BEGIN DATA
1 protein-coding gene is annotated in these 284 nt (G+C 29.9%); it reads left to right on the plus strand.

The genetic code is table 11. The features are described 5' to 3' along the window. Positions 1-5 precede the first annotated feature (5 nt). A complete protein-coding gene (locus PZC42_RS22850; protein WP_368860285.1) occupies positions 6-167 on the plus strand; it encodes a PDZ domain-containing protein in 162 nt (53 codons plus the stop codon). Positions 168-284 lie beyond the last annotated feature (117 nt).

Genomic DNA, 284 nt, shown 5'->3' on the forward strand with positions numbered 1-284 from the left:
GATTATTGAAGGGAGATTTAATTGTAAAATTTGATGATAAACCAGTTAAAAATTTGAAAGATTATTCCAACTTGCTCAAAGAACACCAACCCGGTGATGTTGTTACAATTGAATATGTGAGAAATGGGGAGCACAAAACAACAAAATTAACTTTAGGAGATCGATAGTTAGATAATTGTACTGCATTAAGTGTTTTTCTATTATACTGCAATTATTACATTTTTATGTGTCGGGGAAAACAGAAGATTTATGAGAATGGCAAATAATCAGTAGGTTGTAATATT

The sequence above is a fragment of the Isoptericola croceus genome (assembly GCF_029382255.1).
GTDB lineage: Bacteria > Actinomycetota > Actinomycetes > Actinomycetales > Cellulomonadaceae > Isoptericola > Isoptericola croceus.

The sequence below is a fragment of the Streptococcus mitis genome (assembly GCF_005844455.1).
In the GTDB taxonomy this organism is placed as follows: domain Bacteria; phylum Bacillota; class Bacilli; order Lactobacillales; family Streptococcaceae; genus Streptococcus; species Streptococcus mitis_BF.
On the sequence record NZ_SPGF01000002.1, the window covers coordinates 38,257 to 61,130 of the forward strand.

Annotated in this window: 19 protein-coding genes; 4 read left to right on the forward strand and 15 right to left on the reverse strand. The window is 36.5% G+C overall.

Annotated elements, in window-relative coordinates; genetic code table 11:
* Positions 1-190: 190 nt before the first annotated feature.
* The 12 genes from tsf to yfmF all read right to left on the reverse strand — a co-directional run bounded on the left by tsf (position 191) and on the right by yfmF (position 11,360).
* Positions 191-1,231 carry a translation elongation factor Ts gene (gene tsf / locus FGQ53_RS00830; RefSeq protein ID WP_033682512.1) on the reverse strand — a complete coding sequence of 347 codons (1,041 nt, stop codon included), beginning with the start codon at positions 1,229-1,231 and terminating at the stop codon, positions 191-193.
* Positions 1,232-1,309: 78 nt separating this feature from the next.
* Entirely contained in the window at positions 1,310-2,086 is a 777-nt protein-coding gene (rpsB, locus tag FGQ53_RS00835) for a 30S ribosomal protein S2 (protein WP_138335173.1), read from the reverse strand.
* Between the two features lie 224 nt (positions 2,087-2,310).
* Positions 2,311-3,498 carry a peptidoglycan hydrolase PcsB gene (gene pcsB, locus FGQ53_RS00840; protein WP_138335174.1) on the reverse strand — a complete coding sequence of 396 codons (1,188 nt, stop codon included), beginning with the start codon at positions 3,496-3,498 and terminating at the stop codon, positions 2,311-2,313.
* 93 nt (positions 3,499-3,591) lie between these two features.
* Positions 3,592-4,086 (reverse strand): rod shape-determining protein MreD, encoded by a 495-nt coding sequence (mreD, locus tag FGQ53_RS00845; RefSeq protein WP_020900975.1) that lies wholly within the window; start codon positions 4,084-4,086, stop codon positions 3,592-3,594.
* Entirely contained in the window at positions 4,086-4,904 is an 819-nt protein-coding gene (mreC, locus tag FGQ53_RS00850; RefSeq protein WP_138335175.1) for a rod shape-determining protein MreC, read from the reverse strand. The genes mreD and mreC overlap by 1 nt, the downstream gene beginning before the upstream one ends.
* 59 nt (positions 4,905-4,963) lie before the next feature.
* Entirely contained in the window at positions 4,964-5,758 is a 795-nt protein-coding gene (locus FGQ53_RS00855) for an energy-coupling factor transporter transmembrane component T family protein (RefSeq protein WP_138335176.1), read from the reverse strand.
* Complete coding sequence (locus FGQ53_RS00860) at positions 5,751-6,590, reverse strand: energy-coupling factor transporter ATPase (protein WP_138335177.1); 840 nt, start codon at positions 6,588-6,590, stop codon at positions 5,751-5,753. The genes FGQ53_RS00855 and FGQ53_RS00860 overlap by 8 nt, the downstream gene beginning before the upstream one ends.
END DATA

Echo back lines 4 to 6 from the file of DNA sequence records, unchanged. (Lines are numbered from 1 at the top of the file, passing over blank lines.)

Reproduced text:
GATTATTGAAGGGAGATTTAATTGTAAAATTTGATGATAAACCAGTTAAAAATTTGAAAGATTATTCCAACTTGCTCAAAGAACACCAACCCGGTGATGTTGTTACAATTGAATATGTGAGAAATGGGGAGCACAAAACAACAAAATTAACTTTAGGAGATCGATAGTTAGATAATTGTACTGCATTAAGTGTTTTTCTATTATACTGCAATTATTACATTTTTATGTGTCGGGGAAAACAGAAGATTTATGAGAATGGCAAATAATCAGTAGGTTGTAATATT

The sequence above is a fragment of the Isoptericola croceus genome (assembly GCF_029382255.1).
GTDB lineage: Bacteria > Actinomycetota > Actinomycetes > Actinomycetales > Cellulomonadaceae > Isoptericola > Isoptericola croceus.